When Do You Discipline A Cat?

Although a concerned cat caregiver may find occasions when discipline is necessary for a behavioral problem, more often than not, that behavior is the cat’s way of letting its human know that there is a problem with something in the household. Cats are basically pretty well-behaved critters, and rarely “act out” unless there is a problem. For example, a cat will not urinate on your bed because he is “mad” at you, nor scratch the arms of your favorite chair because he is “stubborn.”

Effective correction of a true behavioral problem is a three-fold process:

  1. Determine first, if it is really a behavioral problem
  2. If not, find and correct the real causes of the undesirable behavior
  3. In the rare cases of a true behavioral problem, find and use a correct means of discipline or retraining.

We’ll explore each of those steps more fully with a few common undesirable behaviors. Rather than trying to “reinvent the wheel” I’ll directs you to behavior-specific articles, when indicated.

Litter Box Avoidance
The classic example is a cat who suddenly starts urinating outside the litter box. You’ll need to eliminate the possible causes, starting with the most urgent, which could be a urinary tract infection or blockage.

What NOT to Do
Never, ever rub a cat’s nose in his pee or feces. He has no idea why he is being punished for performing a natural body function, and it teaches him nothing, except perhaps that you are a big bully with nasty manners. For the same reason “spanking” is an ineffective discipline for the above or any other violation.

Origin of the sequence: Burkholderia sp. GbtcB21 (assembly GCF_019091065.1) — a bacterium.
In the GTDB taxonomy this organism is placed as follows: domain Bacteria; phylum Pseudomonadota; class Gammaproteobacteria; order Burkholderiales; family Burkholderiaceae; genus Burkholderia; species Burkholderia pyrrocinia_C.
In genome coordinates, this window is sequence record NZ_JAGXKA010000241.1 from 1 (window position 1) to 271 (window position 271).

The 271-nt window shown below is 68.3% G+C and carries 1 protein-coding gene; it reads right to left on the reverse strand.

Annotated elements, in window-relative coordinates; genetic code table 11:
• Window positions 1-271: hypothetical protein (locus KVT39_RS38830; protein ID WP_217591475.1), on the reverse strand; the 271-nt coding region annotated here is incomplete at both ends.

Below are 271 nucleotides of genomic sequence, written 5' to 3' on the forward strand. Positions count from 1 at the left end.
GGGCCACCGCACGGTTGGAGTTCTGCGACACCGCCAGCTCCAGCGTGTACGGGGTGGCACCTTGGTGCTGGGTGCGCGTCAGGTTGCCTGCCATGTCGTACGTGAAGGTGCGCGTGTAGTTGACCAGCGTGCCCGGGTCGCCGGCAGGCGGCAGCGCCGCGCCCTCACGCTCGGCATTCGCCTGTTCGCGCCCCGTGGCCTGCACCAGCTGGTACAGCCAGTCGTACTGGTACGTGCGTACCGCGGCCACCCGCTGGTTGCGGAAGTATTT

Inappropriate Scratching
Cats are born to scratch. It provides a means of “sharpening their claws,” which is really the process of removing the grown-out sheath that covers them, and it offers the kind of stretching, pulling exercise that helps build strong muscles, tendons, and joints. (Think isotonic excercise.) A cat who scratches furniture needs a scratching post. If he already has one, he needs another one or two, of different sizes, textures (carpet, wood, or sisal) and configurations (tall, flat, or inclined).

What NOT to Do
Obviously, do not declaw because of property damage. There are many other humane alternatives.

Fighting or Bullying Other Cats
Cats sharing a household will often “play fight.” It’s a way of honing their skills, and is usually harmless fun. However, if one participant is clearly “out of his league,” real damage is being done, or one cat seems to be stalking and bullying another, you need to hone your own investigative skills. It could be something as simple as a strange cat lurking outside a window.

What to Do
First, clap your hands and shout “No!” to get their attention. Next, if possible, remove the cat on the short end of the fight to another location. If the bully seems intent on bloodletting, try throwing a large stuffed toy near him to help him redirect his aggression.

What NOT to Do
Never try to physically separate two cats bent on doing damage to one another. You can be seriously scratched or bitten.

Painful Scratching and Biting (of Humans)
This form of behavior is most often caused because your cat is not in the mood for a belly rub. Learning to read his body signals will go a long way to prevent future “attacks” by your cat.

What NOT to Do
Don’t jerk your hand away or you may be seriously scratched. Never shake a cat, hit or spank him. Shaking can cause internal injuries much like “shaken baby syndrome,” and as one forum member said, “All the cat knows is the human they love hit him, and he doesn’t know why!”